The New York Times has no interest in changing.
During the summer of the 2016 campaign, the “public editor” for the New York Times, Liz Spayd, criticized the paper’s transparently unbalanced coverage. Even though the criticism was ventured hesitantly, it still rankled reporters. “Mostly I was met with a roll of the eyes,” she said about her attempts to ask reporters about the paper’s liberal bias. Nor did the paper’s executive editor, Dean Baquet, want to hear about it. “He doesn’t believe that the coverage on most days has a liberal cast, nor does he think campaign ads or the rare front-page editorial create that perception,” she wrote.
Spayd worried that the paper might become the “New Republic gone daily” and asked: “Imagine a country where the greatest, most powerful newsroom in the free world was viewed, not as a voice that speaks to all, but as one that has taken sides.”
It wasn’t hard to imagine. Its conversion to liberal advocacy had happened a long time ago. It still pretended to be an “objective” newspaper — indeed, the ombudsman’s job is itself part of that pretense — but for all intents and purposes, it had become a publication of, by, and for liberals.
To the extent that the paper covered the “other” side, it did so out of anthropological interest for its liberal readers and a commitment to political resistance. After Trump’s victory, its publisher, Arthur Sulzberger, essentially admitted that the paper’s anthropologists of conservatism had failed to warn readers of the encroaching jungle. He promised readers that the paper would “rededicate ourselves to the fundamental mission of Times journalism,” which included “striving always to understand and reflect all political perspectives and life experiences in the stories that we bring to you.” In other words, the anthropological coverage of conservatism will increase.
Meanwhile, the reporters have made it clear to Spayd that they don’t need to change their attitude; she does. After she criticized their openly liberal tweeting habits in an interview with Tucker Carlson on Fox News last week, they came down on her like a hammer. How dare she appear on “conservative” Fox and criticize them, they huffed. And their fury had its desired effect. Spayd has now “walked back” her criticism, according to The Hill. She said she failed to understand the “context” of the tweets. Her re-education has begun.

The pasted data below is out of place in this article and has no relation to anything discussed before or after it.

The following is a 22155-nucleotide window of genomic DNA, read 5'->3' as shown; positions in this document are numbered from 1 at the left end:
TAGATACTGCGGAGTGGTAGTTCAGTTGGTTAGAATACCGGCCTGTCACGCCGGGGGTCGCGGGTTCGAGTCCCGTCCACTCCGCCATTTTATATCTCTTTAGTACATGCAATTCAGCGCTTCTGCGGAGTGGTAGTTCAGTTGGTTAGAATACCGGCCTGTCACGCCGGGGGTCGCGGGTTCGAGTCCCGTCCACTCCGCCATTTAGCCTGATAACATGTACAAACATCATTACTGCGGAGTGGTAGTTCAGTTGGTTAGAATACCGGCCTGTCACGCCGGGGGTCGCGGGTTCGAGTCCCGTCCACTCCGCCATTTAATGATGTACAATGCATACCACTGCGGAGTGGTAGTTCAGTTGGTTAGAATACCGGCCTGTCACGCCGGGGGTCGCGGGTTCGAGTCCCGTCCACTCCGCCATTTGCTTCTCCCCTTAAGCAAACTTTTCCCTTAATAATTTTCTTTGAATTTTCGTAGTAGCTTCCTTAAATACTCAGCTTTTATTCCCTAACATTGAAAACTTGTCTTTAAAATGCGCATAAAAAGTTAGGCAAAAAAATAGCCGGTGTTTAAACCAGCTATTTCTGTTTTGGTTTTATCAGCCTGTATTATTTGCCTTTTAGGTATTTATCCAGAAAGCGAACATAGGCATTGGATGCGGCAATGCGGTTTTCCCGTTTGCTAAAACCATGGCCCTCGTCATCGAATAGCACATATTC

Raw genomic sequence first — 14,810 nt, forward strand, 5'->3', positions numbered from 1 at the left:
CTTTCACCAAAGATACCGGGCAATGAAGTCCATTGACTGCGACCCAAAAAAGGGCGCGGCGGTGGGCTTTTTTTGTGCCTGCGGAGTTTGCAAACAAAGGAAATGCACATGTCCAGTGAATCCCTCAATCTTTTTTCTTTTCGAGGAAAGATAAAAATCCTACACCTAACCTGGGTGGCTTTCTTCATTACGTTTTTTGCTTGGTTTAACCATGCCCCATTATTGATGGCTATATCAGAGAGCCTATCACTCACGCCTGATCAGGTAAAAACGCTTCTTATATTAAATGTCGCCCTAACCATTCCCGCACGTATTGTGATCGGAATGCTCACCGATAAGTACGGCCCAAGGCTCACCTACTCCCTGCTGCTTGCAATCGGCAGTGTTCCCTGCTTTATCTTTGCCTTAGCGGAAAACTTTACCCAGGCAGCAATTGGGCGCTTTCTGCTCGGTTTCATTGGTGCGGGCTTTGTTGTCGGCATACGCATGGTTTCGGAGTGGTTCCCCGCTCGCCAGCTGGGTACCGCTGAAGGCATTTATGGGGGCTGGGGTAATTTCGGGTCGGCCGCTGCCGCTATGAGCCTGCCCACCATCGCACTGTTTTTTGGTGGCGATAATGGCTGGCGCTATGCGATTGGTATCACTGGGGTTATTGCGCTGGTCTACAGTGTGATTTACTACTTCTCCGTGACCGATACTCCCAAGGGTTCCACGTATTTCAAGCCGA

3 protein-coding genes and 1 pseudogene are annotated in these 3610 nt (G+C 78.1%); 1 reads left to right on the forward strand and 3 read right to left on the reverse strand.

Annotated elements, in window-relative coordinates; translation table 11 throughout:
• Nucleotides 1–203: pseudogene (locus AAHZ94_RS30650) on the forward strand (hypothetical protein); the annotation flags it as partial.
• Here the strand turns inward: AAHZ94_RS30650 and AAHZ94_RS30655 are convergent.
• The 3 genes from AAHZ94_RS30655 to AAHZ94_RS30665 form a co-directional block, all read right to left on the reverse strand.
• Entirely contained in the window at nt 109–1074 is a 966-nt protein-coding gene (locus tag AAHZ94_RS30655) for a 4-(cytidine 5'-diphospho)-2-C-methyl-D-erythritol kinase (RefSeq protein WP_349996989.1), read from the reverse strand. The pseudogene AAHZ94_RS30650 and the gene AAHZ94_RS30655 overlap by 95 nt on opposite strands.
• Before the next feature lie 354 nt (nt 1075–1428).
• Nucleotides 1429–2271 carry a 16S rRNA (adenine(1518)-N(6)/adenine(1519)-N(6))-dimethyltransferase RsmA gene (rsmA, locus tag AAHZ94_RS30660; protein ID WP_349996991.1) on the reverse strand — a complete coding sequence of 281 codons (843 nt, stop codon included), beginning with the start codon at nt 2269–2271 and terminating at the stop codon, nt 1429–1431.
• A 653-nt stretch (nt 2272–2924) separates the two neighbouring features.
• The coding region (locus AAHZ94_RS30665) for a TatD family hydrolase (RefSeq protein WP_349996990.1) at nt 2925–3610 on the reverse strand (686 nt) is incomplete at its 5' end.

If anything, Trump’s victory will inspire the paper to be even more biased. Clearly, the reported spike in digital subscriptions to the paper reflects the expectation of liberals that the paper will double down on its opposition to all matters Trump. The CEO of the paper attributes the post-election spike to a demand for “independent journalism,” which is another euphemism for liberal opposition research masquerading as reporting.
Former New York Times columnist Anthony Lewis once said that America needed a “new people.” That view remains popular at the paper. Reporters don’t fault themselves for failing to understand the electorate. They fault voters for failing to act on the media’s biased reporting. Peter Baker, the paper’s Jerusalem bureau chief, has tweeted, “Real scandal isn’t what media didn’t report; it’s what it did & readers didn’t care,” while linking to an article by his wife, Susan Glasser, from a liberal publication. In the article, she complains about the disappearance of a liberal media monopoly.
“The bully pulpits, those of the press and the pols, have proliferated, and it’s hard not to feel as though we’re witnessing a sort of revolutionary chaos: the old centers of power have been torn down, but the new ones have neither the authority nor the legitimacy of those they’ve superseded,” she writes.
Says who? And what gave the old centers of power their authority and legitimacy? Such declarations amount to nothing more than the whining of liberals who have lost their unearned privileges. The “authority” and “legitimacy” of the left’s media monopoly rested not on wisdom, virtue, or any superior standards but upon the possession of raw power. They could define the terms of any discussion by virtue of that power, but now without it, they look like sputtering fools, throwing out terms like “fake news” and a “post-truth age” in a desperate attempt to retain their supposed superiority.
Spayd is a “public editor” at a paper that doesn’t want to hear from the public. It wants to propagandize them. As that becomes harder to do, owing to an abundance of alternatives, the paper’s reporters retreat into the liberal bubble even more. They huddle together and talk darkly of “threats to press freedom” and a “crisis in journalism.” But all this chatter amounts to is a glorified complaint about the diminution of their own power, which they wielded recklessly and lost justly.